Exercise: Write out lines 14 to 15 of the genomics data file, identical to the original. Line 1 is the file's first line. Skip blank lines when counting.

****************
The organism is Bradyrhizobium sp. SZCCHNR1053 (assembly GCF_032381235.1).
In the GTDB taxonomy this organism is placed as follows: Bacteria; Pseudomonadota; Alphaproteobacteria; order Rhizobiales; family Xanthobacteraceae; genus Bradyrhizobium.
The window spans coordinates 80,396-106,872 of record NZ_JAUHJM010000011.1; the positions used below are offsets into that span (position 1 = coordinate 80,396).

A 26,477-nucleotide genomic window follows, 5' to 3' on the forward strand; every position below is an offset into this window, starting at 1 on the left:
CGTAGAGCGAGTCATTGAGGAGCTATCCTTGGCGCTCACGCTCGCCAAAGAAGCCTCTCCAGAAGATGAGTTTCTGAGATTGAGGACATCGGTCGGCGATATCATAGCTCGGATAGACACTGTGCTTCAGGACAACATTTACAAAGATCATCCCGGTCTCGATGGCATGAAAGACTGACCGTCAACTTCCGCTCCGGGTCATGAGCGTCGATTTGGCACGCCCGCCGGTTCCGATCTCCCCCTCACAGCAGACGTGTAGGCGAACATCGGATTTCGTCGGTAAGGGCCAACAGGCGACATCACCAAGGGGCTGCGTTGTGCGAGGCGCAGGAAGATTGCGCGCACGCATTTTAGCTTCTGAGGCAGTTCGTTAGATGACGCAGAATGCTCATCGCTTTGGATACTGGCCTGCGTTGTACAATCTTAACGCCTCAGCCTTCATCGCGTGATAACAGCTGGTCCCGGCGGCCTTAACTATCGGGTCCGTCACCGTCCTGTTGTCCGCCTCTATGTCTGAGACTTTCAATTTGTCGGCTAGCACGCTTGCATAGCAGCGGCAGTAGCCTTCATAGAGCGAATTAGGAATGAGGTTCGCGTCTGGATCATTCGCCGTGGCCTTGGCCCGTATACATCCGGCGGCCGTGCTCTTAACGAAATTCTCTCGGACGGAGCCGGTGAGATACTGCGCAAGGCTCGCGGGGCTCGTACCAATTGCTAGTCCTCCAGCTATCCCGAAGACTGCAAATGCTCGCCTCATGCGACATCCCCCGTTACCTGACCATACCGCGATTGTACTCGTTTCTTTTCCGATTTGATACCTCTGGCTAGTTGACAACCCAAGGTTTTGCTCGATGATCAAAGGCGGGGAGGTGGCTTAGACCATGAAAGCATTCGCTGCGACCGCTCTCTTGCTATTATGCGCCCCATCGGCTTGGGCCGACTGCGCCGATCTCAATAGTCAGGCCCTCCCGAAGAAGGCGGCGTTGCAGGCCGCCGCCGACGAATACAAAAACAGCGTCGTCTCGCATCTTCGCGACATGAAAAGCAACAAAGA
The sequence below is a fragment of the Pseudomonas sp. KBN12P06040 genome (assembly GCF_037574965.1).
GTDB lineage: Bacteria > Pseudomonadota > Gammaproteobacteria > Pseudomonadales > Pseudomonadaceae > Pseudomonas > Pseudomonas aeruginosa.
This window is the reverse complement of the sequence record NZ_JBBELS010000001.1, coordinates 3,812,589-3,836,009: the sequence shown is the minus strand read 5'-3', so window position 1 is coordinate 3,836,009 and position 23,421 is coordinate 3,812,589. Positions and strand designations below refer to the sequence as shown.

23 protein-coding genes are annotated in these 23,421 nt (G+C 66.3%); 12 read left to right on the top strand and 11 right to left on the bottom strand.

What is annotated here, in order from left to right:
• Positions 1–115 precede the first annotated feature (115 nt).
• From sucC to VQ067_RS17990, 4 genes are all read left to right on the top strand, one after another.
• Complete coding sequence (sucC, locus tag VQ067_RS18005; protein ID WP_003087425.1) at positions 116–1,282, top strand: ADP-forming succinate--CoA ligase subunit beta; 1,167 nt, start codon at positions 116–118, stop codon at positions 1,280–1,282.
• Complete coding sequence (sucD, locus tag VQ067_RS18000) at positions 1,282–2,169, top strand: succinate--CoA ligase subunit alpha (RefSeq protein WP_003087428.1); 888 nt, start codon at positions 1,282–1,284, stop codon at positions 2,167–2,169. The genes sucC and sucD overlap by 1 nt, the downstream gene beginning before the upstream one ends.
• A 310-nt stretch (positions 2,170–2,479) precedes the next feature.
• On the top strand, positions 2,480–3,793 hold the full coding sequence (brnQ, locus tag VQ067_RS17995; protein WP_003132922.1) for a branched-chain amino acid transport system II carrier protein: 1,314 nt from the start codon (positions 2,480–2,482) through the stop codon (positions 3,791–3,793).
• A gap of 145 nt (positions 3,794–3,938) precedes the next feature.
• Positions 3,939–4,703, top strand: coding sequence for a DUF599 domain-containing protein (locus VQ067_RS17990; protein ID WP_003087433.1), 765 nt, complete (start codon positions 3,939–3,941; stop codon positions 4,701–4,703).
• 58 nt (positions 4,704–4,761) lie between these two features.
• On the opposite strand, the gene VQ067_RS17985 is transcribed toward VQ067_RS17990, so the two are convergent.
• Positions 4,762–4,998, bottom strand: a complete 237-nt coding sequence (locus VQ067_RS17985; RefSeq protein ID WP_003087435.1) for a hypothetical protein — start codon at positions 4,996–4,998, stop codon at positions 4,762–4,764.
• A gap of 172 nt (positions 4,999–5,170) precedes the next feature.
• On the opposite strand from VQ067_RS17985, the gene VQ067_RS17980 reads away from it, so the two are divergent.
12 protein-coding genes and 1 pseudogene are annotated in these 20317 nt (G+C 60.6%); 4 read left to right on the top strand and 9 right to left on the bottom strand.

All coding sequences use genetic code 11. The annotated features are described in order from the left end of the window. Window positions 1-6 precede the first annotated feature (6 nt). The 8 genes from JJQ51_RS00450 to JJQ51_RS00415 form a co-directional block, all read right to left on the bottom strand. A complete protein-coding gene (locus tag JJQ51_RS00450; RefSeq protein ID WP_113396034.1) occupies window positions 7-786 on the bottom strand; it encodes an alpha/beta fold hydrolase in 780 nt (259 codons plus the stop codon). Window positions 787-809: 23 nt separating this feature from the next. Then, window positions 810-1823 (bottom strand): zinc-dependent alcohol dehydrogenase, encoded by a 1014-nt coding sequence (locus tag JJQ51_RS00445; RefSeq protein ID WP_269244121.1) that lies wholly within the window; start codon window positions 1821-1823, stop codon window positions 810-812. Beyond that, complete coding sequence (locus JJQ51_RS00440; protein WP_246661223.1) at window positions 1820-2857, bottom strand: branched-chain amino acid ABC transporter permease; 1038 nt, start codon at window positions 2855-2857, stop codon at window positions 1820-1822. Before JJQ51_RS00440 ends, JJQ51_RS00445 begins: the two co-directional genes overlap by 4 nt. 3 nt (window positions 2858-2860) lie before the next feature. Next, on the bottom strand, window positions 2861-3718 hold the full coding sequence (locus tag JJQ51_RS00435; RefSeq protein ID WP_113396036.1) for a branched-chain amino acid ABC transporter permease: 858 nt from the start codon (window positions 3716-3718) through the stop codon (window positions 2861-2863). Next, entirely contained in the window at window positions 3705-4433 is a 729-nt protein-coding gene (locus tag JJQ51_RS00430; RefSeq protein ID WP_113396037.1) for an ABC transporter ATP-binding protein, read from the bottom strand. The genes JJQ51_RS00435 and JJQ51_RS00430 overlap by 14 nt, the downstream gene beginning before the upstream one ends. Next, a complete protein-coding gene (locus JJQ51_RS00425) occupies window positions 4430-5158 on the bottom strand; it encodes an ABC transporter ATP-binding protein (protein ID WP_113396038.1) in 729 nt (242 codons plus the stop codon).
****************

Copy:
• Complete coding sequence (sucD, locus tag VQ067_RS18000) at positions 1,282–2,169, top strand: succinate--CoA ligase subunit alpha (RefSeq protein WP_003087428.1); 888 nt, start codon at positions 1,282–1,284, stop codon at positions 2,167–2,169. The genes sucC and sucD overlap by 1 nt, the downstream gene beginning before the upstream one ends.
• A 310-nt stretch (positions 2,170–2,479) precedes the next feature.